The largest component of my current research trajectory focuses on the interdisciplinary study of character. In this research, I examine a variety of often overlooked character traits using perspectives from Philosophy, Theology, and Psychology. While my research is interdisciplinary in this way, I only have formal training in Philosophy and Theology; the quality and influence of my research would be significantly enhanced if I had more advanced research skills in Psychology and a more mature research network including active psychologists whose interests overlap with my own. I am applying for an academic cross-training fellowship precisely to pursue these opportunities.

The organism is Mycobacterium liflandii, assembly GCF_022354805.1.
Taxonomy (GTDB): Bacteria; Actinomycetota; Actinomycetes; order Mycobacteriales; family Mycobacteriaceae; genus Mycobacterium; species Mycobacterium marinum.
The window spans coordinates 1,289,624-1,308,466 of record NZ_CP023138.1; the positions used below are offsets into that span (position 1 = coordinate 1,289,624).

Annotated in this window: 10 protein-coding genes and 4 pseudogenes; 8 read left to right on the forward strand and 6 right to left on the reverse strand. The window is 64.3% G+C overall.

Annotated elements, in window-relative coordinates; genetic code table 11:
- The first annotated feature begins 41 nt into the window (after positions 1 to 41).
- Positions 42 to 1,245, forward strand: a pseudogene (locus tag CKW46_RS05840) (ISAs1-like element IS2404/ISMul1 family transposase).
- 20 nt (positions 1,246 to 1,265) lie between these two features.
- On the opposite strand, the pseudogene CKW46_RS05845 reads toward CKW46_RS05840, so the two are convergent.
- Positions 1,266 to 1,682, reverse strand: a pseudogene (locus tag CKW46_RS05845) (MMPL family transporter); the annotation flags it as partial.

Together with prospective mentor Peter Hill, I have designed a suite of cross-training activities that will advance these aims. The activities will include taking graduate classes; completing independent reading; collaborating with a research team of psychologists holding bi-weekly meetings; observing and contributing to a large, interdisciplinary research project; attending and presenting my research at academic psychology meetings; and completing three of my own interdisciplinary research projects with one-to-one supervision from a mentor in Psychology. By virtue of completing these activities by the end of the fellowship period, I should be able to produce individual and collaborative research in Philosophy, Theology, and Psychology that is more thoroughly informed by psychological methods and findings, and I should be a sought-after contributor to ongoing interdisciplinary research projects in Psychology.